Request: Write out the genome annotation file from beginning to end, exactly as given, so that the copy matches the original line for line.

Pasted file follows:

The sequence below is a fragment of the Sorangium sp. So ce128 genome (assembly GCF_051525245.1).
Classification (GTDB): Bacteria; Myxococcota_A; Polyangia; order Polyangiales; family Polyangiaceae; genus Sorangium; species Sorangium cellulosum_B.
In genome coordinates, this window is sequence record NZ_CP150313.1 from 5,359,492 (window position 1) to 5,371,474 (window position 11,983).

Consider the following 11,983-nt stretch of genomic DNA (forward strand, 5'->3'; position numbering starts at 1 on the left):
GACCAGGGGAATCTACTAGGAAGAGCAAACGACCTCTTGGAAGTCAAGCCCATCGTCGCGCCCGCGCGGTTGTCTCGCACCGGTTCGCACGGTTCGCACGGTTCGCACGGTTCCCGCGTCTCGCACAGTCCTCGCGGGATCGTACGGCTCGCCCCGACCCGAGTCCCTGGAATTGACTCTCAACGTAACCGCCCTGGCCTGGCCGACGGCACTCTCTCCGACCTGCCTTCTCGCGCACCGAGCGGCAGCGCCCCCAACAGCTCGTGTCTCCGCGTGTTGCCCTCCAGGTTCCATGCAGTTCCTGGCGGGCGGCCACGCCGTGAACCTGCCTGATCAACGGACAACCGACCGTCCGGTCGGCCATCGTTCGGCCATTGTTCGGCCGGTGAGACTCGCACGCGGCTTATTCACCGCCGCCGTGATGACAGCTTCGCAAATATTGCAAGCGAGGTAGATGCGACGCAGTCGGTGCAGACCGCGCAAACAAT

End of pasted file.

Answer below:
The sequence below is a fragment of the Sorangium sp. So ce128 genome (assembly GCF_051525245.1).
Classification (GTDB): Bacteria; Myxococcota_A; Polyangia; order Polyangiales; family Polyangiaceae; genus Sorangium; species Sorangium cellulosum_B.
In genome coordinates, this window is sequence record NZ_CP150313.1 from 5,359,492 (window position 1) to 5,371,474 (window position 11,983).

Consider the following 11,983-nt stretch of genomic DNA (forward strand, 5'->3'; position numbering starts at 1 on the left):
GACCAGGGGAATCTACTAGGAAGAGCAAACGACCTCTTGGAAGTCAAGCCCATCGTCGCGCCCGCGCGGTTGTCTCGCACCGGTTCGCACGGTTCGCACGGTTCGCACGGTTCCCGCGTCTCGCACAGTCCTCGCGGGATCGTACGGCTCGCCCCGACCCGAGTCCCTGGAATTGACTCTCAACGTAACCGCCCTGGCCTGGCCGACGGCACTCTCTCCGACCTGCCTTCTCGCGCACCGAGCGGCAGCGCCCCCAACAGCTCGTGTCTCCGCGTGTTGCCCTCCAGGTTCCATGCAGTTCCTGGCGGGCGGCCACGCCGTGAACCTGCCTGATCAACGGACAACCGACCGTCCGGTCGGCCATCGTTCGGCCATTGTTCGGCCGGTGAGACTCGCACGCGGCTTATTCACCGCCGCCGTGATGACAGCTTCGCAAATATTGCAAGCGAGGTAGATGCGACGCAGTCGGTGCAGACCGCGCAAACAAT